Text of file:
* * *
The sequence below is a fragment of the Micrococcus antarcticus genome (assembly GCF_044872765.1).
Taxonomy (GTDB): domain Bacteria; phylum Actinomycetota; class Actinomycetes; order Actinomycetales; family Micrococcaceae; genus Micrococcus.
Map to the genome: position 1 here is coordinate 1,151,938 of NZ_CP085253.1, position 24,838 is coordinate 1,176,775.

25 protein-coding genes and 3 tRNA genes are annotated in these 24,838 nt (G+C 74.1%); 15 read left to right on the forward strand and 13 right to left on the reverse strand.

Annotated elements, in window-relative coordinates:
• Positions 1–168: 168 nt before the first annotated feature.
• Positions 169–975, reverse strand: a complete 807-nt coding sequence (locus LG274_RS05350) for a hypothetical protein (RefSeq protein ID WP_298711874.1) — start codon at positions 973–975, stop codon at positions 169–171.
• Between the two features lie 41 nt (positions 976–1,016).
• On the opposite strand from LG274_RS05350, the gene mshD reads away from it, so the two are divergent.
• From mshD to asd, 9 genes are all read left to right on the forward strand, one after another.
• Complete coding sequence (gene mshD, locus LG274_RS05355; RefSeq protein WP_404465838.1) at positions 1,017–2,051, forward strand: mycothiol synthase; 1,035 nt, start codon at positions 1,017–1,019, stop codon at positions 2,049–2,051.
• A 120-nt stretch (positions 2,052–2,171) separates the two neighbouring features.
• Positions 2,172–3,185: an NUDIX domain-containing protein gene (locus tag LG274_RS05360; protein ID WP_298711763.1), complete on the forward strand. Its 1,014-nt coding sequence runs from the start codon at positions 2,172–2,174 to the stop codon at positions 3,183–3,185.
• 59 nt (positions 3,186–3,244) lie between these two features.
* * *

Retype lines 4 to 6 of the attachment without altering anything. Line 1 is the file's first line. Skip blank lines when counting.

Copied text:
25 protein-coding genes and 3 tRNA genes are annotated in these 24,838 nt (G+C 74.1%); 15 read left to right on the forward strand and 13 right to left on the reverse strand.

Annotated elements, in window-relative coordinates:
• Positions 1–168: 168 nt before the first annotated feature.